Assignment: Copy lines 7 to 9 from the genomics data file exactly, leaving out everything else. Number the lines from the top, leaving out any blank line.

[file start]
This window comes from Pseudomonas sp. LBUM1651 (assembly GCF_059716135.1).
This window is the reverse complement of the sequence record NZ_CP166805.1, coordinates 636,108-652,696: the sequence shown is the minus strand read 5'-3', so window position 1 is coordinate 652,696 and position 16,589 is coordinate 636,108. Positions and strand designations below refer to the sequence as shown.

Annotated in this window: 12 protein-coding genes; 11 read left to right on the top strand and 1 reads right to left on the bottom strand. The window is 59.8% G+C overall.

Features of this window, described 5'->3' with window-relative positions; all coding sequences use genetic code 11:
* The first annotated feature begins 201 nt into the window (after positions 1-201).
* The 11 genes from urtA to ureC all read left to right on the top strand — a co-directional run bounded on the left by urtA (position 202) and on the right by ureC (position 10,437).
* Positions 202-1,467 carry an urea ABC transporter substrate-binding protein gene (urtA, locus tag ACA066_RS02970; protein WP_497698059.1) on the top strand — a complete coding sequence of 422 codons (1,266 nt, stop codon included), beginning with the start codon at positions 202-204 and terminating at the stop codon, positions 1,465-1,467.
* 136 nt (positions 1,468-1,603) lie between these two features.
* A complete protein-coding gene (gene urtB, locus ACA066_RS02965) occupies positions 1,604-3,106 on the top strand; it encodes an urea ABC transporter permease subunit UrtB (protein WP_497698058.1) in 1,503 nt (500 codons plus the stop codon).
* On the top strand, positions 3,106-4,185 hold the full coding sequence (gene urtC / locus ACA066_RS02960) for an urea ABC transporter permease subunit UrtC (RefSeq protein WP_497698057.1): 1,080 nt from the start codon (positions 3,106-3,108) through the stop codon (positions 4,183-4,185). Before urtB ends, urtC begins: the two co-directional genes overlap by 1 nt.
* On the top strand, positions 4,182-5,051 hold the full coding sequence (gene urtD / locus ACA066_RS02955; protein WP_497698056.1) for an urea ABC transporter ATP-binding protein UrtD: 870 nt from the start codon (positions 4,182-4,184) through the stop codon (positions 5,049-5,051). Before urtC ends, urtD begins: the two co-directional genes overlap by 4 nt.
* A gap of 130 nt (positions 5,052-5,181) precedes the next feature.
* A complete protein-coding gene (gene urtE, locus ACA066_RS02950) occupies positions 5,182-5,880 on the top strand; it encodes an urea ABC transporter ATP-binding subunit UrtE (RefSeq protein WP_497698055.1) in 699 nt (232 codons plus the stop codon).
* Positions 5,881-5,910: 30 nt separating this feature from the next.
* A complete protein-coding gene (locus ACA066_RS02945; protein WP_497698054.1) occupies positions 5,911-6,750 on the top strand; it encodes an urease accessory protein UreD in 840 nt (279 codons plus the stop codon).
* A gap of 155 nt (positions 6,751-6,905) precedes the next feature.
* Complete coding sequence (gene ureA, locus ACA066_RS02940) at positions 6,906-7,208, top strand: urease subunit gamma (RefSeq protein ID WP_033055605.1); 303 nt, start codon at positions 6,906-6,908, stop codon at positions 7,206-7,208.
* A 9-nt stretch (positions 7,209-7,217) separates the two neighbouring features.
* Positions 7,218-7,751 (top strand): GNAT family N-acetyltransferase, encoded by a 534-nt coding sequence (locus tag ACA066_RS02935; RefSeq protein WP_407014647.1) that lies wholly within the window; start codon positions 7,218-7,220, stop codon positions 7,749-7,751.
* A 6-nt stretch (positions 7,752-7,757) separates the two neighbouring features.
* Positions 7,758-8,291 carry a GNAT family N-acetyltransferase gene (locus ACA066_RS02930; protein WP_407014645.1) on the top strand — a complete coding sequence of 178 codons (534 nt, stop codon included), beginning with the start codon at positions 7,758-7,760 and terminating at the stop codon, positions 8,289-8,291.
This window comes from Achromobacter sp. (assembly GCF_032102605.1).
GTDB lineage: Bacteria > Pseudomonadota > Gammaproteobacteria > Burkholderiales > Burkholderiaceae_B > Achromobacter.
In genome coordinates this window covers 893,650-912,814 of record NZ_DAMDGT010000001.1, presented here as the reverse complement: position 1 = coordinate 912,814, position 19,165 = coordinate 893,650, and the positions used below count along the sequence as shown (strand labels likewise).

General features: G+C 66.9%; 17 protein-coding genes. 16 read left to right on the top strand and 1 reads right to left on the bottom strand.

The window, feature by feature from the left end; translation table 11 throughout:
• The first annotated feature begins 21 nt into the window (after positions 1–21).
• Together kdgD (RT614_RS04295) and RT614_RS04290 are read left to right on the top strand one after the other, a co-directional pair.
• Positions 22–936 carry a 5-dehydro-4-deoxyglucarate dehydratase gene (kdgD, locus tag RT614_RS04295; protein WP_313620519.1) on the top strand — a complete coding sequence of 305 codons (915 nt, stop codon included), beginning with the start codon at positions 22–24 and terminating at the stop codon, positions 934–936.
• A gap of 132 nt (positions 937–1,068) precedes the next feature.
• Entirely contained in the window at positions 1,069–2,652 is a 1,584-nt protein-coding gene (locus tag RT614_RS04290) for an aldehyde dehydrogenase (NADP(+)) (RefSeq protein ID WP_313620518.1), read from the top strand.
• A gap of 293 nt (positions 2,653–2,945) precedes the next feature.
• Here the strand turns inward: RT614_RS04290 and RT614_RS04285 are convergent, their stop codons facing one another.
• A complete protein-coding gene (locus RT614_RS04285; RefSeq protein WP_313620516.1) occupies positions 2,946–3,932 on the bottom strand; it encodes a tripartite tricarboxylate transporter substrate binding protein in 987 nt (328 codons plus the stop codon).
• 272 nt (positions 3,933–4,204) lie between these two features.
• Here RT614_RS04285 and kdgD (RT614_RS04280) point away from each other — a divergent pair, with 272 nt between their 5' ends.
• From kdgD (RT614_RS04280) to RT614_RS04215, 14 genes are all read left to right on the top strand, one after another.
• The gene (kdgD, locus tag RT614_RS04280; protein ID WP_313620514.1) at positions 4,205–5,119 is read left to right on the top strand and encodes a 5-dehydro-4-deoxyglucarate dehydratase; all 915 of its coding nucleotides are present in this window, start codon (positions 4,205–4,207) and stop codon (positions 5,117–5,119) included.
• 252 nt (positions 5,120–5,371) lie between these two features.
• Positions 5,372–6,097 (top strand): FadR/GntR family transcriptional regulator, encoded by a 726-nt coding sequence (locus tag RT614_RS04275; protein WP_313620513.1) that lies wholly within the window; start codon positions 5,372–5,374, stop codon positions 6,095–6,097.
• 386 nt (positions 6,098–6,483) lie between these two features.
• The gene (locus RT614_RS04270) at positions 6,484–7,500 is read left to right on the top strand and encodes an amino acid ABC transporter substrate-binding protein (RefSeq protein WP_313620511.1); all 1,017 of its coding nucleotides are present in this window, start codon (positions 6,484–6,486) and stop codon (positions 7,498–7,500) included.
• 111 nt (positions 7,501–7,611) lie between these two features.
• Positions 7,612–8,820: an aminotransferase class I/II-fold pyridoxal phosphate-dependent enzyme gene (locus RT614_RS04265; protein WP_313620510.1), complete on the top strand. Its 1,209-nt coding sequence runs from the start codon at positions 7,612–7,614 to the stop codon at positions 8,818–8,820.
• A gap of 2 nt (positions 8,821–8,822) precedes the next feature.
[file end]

* Positions 202-1,467 carry an urea ABC transporter substrate-binding protein gene (urtA, locus tag ACA066_RS02970; protein WP_497698059.1) on the top strand — a complete coding sequence of 422 codons (1,266 nt, stop codon included), beginning with the start codon at positions 202-204 and terminating at the stop codon, positions 1,465-1,467.
* 136 nt (positions 1,468-1,603) lie between these two features.
* A complete protein-coding gene (gene urtB, locus ACA066_RS02965) occupies positions 1,604-3,106 on the top strand; it encodes an urea ABC transporter permease subunit UrtB (protein WP_497698058.1) in 1,503 nt (500 codons plus the stop codon).